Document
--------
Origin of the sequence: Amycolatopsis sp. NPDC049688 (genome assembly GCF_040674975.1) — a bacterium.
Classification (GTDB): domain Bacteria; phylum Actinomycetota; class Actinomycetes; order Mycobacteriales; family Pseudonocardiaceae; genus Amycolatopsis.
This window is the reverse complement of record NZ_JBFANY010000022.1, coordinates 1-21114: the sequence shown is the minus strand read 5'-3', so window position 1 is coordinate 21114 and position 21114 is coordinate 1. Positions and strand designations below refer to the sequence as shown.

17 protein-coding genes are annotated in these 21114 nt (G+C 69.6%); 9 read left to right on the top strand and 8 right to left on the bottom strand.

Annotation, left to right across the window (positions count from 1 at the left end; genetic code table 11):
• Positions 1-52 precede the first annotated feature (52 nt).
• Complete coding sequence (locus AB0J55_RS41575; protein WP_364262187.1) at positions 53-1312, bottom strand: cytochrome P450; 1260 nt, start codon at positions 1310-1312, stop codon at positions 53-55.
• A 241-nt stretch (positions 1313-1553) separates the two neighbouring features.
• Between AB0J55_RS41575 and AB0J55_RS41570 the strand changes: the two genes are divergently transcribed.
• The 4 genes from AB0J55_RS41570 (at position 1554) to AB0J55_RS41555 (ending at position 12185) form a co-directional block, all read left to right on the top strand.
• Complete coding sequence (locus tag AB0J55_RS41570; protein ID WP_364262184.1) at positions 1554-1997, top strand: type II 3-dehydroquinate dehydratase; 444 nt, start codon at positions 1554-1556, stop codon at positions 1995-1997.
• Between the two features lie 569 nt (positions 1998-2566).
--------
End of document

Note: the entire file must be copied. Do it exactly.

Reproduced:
Origin of the sequence: Amycolatopsis sp. NPDC049688 (genome assembly GCF_040674975.1) — a bacterium.
Classification (GTDB): domain Bacteria; phylum Actinomycetota; class Actinomycetes; order Mycobacteriales; family Pseudonocardiaceae; genus Amycolatopsis.
This window is the reverse complement of record NZ_JBFANY010000022.1, coordinates 1-21114: the sequence shown is the minus strand read 5'-3', so window position 1 is coordinate 21114 and position 21114 is coordinate 1. Positions and strand designations below refer to the sequence as shown.

17 protein-coding genes are annotated in these 21114 nt (G+C 69.6%); 9 read left to right on the top strand and 8 right to left on the bottom strand.

Annotation, left to right across the window (positions count from 1 at the left end; genetic code table 11):
• Positions 1-52 precede the first annotated feature (52 nt).
• Complete coding sequence (locus AB0J55_RS41575; protein WP_364262187.1) at positions 53-1312, bottom strand: cytochrome P450; 1260 nt, start codon at positions 1310-1312, stop codon at positions 53-55.
• A 241-nt stretch (positions 1313-1553) separates the two neighbouring features.
• Between AB0J55_RS41575 and AB0J55_RS41570 the strand changes: the two genes are divergently transcribed.
• The 4 genes from AB0J55_RS41570 (at position 1554) to AB0J55_RS41555 (ending at position 12185) form a co-directional block, all read left to right on the top strand.
• Complete coding sequence (locus tag AB0J55_RS41570; protein ID WP_364262184.1) at positions 1554-1997, top strand: type II 3-dehydroquinate dehydratase; 444 nt, start codon at positions 1554-1556, stop codon at positions 1995-1997.
• Between the two features lie 569 nt (positions 1998-2566).